4. Eating 5 small meals a day. On one level, this seems to make sense. We’ve been told that by eating five (or six) small meals a day, it can support satiety, blood sugar, and “stoke the metabolism.” However, recent research is showing that it might be doing more harm than good. Multiple studies have shown that meal frequency doesn’t actually impact metabolism and lead to greater weight loss as we’ve been told. For those with digestive issues and gut imbalances, eating too frequently hinders the work of the Migrating Motor Complex, which is basically the internal gut vacuum, taking out the trash to keep our system cleared out from excess debris that could cause inflammation. It needs a good four hours on average in between meals to to do its job. By constantly eating, we prevent it from happening. Furthermore, we are seeing a massive increase of insulin resistance in all ages and stages of life. When you are continually snacking, especially when it’s a low calorie, low fat but higher carb/sugar food, you are constantly asking your insulin to support the load, which can lead to hypoglycemia and down the line, insulin resistance. Research shows that eating less meals that are more satiating and packed with sufficient fiber, FAT (there’s a theme here), and protein, will keep blood sugar from constantly spiking and dropping throughout the day.
  5. Doing intense cardio all the time. I’m not hating on you runners or HIIT people. I used to be one. Exercise, especially cardiovascular exercise, is an incredible hormetic stressor. This means that your body is put under a little bit of stress for a short period of time, then it recovers, and you become more resilient. The problem with most people living a modern, fast-paced lifestyle, is there is little room for recovery. This used to be me. My alarm went off early in the morning, I threw on my workout clothes, and headed out for a run. Then, still buzzing from the energy (stress) created by the run, I jumped into the shower and prepared for a packed day, rushing from one thing to the next. I rarely stretched, I rarely recovered. So my body maintained the stress created by the run. Reminder: even good stress can be a stress. How do you know if you’re doing too much? For most people, doing over 30 minutes of cardio most days per week could be harmful, especially women in the luteal or menstrual phase. If you find yourself exhausted when you wake up, pushing through exhaustion during your workout, chronically sore and in pain, highly anxious and edgy in spurts throughout the day, waking up throughout the night… you may benefit from slowing it down some days. Even adding in a couple days of yoga or strength training can be beneficial. And always, always stretch and breathe after an intense workout. This reminds your body you are safe and no longer “running from a tiger.”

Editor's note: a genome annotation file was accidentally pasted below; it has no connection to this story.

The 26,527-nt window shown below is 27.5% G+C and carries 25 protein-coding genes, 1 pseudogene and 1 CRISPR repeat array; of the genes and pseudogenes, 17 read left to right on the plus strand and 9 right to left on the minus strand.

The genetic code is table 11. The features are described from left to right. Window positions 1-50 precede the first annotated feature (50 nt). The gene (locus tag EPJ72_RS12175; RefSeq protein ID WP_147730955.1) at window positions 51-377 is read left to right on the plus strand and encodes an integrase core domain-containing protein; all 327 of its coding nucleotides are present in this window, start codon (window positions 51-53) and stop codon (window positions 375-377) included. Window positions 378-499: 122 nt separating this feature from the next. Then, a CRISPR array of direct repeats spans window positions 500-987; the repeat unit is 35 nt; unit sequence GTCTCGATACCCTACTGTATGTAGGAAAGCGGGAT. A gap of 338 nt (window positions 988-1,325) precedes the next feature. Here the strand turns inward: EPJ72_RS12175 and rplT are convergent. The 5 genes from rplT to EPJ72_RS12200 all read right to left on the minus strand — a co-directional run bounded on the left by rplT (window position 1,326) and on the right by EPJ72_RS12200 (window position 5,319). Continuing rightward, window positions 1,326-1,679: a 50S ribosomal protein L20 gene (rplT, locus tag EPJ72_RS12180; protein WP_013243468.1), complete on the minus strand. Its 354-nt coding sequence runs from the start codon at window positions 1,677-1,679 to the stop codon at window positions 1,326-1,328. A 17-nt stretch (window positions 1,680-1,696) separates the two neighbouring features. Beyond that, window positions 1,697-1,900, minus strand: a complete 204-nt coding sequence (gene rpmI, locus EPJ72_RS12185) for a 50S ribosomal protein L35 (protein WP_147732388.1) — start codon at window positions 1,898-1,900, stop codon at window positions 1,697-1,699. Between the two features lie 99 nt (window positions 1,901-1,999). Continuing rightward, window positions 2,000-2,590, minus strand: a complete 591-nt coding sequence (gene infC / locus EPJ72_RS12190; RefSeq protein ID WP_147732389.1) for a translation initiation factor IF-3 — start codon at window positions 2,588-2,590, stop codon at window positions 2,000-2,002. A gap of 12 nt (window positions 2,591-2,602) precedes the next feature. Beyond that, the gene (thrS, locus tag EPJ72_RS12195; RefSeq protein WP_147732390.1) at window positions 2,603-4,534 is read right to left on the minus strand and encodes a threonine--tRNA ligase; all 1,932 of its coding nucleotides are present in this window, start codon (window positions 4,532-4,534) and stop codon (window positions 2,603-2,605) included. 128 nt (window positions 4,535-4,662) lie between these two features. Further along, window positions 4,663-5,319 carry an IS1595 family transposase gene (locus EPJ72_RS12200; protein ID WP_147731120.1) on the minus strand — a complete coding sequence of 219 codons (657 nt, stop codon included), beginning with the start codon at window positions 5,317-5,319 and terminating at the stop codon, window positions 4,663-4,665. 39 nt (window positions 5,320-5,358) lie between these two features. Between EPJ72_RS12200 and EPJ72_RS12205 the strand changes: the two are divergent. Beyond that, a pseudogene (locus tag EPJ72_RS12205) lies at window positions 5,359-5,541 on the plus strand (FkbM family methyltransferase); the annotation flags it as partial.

I will finish by reminding you that a body in stress won’t digest. So while I have focused primarily on food and what NOT to do, keep in mind that learning to manage stress and creating an environment for safety and healing is always going to be the most important thing you can do for your health. I will also add that losing weight rapidly due to extreme caloric restriction or a processed food based diet program does not equal health. It is very stressful to the body, especially if detoxification is hindered by insufficient nutrients or nutrients in a synthetic form (like folic acid). Furthermore, it may be creating metabolic adaptations that can cause long-term difficulties maintaining a healthy set point weight while consuming “normal” amounts of food. More on that here.